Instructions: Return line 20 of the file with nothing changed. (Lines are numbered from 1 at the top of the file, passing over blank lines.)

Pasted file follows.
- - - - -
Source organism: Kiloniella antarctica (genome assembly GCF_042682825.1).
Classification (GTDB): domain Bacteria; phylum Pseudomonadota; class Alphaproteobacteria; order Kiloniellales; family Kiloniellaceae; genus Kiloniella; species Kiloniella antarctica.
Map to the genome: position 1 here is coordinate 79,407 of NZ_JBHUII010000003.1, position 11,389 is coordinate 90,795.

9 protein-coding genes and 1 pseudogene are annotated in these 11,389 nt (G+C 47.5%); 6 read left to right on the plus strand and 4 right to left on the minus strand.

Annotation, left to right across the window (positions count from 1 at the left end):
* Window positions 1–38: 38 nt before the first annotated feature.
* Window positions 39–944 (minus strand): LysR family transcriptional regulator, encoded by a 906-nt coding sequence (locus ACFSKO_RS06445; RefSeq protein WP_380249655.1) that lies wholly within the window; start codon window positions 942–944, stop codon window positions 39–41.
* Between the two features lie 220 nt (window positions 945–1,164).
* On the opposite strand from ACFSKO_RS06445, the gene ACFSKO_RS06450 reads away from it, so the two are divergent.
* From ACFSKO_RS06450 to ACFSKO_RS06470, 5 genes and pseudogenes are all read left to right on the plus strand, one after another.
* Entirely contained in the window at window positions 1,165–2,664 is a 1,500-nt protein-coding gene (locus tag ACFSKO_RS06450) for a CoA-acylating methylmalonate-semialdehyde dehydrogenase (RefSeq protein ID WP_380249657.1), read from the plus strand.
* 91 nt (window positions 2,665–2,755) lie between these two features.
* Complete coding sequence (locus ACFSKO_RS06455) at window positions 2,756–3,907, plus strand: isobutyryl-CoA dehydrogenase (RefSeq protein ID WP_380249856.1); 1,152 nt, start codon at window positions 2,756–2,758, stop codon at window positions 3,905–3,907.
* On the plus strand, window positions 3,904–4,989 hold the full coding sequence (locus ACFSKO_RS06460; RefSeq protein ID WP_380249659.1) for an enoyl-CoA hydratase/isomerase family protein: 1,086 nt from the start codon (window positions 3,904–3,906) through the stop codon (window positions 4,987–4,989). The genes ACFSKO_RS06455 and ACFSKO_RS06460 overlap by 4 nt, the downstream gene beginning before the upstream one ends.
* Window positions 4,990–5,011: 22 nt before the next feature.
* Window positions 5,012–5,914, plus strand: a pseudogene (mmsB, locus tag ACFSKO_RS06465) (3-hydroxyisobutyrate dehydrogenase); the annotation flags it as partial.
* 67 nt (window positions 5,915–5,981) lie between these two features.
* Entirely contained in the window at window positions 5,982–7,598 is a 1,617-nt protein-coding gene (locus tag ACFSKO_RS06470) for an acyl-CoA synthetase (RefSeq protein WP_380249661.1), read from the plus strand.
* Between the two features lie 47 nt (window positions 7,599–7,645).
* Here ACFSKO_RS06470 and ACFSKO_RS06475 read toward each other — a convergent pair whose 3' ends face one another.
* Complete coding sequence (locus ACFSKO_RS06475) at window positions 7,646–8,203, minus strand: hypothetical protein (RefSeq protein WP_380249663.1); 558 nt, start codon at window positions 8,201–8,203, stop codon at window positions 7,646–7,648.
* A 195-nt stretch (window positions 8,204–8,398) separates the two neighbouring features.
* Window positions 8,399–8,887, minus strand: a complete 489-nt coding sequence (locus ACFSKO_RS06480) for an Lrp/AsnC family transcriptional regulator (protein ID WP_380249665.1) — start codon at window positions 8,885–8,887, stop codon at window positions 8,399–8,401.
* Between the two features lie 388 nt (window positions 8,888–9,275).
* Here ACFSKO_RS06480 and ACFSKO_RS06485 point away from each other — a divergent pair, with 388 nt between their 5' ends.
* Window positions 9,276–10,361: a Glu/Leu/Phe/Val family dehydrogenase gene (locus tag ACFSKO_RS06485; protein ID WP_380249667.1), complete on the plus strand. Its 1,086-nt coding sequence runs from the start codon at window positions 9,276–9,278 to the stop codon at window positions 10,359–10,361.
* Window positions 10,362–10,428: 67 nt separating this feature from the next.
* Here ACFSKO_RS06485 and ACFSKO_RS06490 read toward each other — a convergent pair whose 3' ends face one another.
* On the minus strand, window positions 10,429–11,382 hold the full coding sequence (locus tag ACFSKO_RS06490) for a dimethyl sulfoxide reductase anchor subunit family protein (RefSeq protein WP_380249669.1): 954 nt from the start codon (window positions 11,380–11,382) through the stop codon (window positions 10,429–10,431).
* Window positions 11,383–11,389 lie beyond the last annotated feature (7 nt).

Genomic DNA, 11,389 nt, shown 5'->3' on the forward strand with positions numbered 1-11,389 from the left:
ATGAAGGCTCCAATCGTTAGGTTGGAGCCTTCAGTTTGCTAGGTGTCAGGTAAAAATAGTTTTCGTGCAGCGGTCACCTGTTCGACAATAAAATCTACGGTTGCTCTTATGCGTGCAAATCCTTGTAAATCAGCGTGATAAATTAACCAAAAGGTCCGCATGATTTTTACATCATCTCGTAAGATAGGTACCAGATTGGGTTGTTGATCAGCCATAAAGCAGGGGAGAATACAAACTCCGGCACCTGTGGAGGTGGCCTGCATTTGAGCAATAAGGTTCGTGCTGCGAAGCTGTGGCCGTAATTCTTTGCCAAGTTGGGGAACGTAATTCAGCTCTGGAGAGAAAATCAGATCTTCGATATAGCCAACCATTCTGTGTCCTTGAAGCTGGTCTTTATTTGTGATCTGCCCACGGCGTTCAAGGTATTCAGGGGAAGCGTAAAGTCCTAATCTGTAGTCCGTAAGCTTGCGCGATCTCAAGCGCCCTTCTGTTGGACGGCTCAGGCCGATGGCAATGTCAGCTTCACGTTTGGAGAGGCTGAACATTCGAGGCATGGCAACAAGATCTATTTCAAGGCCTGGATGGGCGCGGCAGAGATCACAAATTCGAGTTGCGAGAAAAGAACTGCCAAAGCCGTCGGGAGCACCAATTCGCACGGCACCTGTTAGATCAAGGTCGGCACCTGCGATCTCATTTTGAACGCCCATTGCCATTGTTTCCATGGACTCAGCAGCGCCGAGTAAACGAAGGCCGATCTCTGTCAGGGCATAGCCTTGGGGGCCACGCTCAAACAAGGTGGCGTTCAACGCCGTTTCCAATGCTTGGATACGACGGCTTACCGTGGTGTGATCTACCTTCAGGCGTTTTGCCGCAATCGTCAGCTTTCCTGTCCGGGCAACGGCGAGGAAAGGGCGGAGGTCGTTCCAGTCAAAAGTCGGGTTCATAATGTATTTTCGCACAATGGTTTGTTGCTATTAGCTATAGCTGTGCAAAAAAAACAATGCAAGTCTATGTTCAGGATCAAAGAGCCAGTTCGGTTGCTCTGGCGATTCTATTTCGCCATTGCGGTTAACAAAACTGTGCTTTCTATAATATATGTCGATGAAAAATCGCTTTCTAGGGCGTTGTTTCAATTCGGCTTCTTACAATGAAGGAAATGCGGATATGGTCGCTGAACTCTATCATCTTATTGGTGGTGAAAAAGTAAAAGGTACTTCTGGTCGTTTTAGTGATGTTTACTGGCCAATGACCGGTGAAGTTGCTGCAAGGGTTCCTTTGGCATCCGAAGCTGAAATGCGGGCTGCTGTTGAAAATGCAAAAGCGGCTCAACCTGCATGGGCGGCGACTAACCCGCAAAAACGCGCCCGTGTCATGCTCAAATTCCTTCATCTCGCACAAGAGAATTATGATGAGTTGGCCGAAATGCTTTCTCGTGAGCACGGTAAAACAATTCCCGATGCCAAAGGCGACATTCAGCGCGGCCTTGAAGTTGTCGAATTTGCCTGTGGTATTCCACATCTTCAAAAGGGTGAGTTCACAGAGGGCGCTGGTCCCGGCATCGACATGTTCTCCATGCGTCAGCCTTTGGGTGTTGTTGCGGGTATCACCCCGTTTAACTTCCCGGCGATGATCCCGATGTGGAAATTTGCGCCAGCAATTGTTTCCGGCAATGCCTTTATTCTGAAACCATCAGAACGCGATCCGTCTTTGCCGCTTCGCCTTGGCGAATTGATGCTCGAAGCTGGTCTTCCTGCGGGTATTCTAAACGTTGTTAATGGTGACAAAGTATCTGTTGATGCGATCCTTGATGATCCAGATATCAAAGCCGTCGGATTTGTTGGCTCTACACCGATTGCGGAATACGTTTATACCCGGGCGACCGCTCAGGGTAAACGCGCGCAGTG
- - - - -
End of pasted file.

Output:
* Here ACFSKO_RS06470 and ACFSKO_RS06475 read toward each other — a convergent pair whose 3' ends face one another.